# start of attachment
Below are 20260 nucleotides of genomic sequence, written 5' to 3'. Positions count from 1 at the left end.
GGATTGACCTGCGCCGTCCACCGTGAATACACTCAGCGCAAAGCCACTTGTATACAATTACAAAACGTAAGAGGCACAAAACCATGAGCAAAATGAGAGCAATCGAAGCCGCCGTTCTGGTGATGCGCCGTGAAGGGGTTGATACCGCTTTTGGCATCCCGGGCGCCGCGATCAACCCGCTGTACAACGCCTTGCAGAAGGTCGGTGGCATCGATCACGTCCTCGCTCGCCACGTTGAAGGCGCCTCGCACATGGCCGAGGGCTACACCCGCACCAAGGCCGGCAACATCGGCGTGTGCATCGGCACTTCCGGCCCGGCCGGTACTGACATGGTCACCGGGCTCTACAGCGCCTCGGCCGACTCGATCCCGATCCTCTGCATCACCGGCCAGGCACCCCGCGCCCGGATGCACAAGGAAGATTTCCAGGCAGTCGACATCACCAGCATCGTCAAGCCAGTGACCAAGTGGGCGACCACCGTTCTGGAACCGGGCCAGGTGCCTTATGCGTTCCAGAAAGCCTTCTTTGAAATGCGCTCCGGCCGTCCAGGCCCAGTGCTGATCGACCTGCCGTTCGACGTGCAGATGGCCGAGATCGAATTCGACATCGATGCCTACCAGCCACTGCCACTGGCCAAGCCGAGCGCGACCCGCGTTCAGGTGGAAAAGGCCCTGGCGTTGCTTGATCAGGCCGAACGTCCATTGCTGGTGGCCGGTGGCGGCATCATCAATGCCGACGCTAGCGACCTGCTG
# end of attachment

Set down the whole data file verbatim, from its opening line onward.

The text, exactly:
Below are 20260 nucleotides of genomic sequence, written 5' to 3'. Positions count from 1 at the left end.
GGATTGACCTGCGCCGTCCACCGTGAATACACTCAGCGCAAAGCCACTTGTATACAATTACAAAACGTAAGAGGCACAAAACCATGAGCAAAATGAGAGCAATCGAAGCCGCCGTTCTGGTGATGCGCCGTGAAGGGGTTGATACCGCTTTTGGCATCCCGGGCGCCGCGATCAACCCGCTGTACAACGCCTTGCAGAAGGTCGGTGGCATCGATCACGTCCTCGCTCGCCACGTTGAAGGCGCCTCGCACATGGCCGAGGGCTACACCCGCACCAAGGCCGGCAACATCGGCGTGTGCATCGGCACTTCCGGCCCGGCCGGTACTGACATGGTCACCGGGCTCTACAGCGCCTCGGCCGACTCGATCCCGATCCTCTGCATCACCGGCCAGGCACCCCGCGCCCGGATGCACAAGGAAGATTTCCAGGCAGTCGACATCACCAGCATCGTCAAGCCAGTGACCAAGTGGGCGACCACCGTTCTGGAACCGGGCCAGGTGCCTTATGCGTTCCAGAAAGCCTTCTTTGAAATGCGCTCCGGCCGTCCAGGCCCAGTGCTGATCGACCTGCCGTTCGACGTGCAGATGGCCGAGATCGAATTCGACATCGATGCCTACCAGCCACTGCCACTGGCCAAGCCGAGCGCGACCCGCGTTCAGGTGGAAAAGGCCCTGGCGTTGCTTGATCAGGCCGAACGTCCATTGCTGGTGGCCGGTGGCGGCATCATCAATGCCGACGCTAGCGACCTGCTG